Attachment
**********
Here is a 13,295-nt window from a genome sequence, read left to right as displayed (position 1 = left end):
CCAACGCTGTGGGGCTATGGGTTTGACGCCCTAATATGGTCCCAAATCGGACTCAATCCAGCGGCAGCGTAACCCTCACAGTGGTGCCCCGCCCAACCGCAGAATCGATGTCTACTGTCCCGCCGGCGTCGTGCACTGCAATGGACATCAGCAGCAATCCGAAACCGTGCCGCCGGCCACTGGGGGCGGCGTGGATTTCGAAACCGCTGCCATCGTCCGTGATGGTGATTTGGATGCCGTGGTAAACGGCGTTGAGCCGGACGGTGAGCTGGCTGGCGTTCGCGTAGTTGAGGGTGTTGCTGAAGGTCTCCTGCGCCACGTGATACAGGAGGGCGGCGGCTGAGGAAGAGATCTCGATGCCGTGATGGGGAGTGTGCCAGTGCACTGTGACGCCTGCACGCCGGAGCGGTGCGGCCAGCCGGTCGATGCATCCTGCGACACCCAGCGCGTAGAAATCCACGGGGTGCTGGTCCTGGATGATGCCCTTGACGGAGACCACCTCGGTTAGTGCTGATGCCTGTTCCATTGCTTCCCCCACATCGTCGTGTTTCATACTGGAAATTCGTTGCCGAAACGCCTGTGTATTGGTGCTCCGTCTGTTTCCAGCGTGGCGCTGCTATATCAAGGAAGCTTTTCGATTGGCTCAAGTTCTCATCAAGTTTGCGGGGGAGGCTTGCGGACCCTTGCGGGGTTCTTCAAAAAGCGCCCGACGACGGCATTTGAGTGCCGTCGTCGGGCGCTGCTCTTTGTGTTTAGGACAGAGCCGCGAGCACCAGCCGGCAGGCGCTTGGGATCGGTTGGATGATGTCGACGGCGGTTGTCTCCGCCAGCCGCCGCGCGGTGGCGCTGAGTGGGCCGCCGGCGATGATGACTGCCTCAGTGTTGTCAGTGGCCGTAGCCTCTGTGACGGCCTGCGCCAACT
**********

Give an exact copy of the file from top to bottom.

Here is a 13,295-nt window from a genome sequence, read left to right as displayed (position 1 = left end):
CCAACGCTGTGGGGCTATGGGTTTGACGCCCTAATATGGTCCCAAATCGGACTCAATCCAGCGGCAGCGTAACCCTCACAGTGGTGCCCCGCCCAACCGCAGAATCGATGTCTACTGTCCCGCCGGCGTCGTGCACTGCAATGGACATCAGCAGCAATCCGAAACCGTGCCGCCGGCCACTGGGGGCGGCGTGGATTTCGAAACCGCTGCCATCGTCCGTGATGGTGATTTGGATGCCGTGGTAAACGGCGTTGAGCCGGACGGTGAGCTGGCTGGCGTTCGCGTAGTTGAGGGTGTTGCTGAAGGTCTCCTGCGCCACGTGATACAGGAGGGCGGCGGCTGAGGAAGAGATCTCGATGCCGTGATGGGGAGTGTGCCAGTGCACTGTGACGCCTGCACGCCGGAGCGGTGCGGCCAGCCGGTCGATGCATCCTGCGACACCCAGCGCGTAGAAATCCACGGGGTGCTGGTCCTGGATGATGCCCTTGACGGAGACCACCTCGGTTAGTGCTGATGCCTGTTCCATTGCTTCCCCCACATCGTCGTGTTTCATACTGGAAATTCGTTGCCGAAACGCCTGTGTATTGGTGCTCCGTCTGTTTCCAGCGTGGCGCTGCTATATCAAGGAAGCTTTTCGATTGGCTCAAGTTCTCATCAAGTTTGCGGGGGAGGCTTGCGGACCCTTGCGGGGTTCTTCAAAAAGCGCCCGACGACGGCATTTGAGTGCCGTCGTCGGGCGCTGCTCTTTGTGTTTAGGACAGAGCCGCGAGCACCAGCCGGCAGGCGCTTGGGATCGGTTGGATGATGTCGACGGCGGTTGTCTCCGCCAGCCGCCGCGCGGTGGCGCTGAGTGGGCCGCCGGCGATGATGACTGCCTCAGTGTTGTCAGTGGCCGTAGCCTCTGTGACGGCCTGCGCCAACT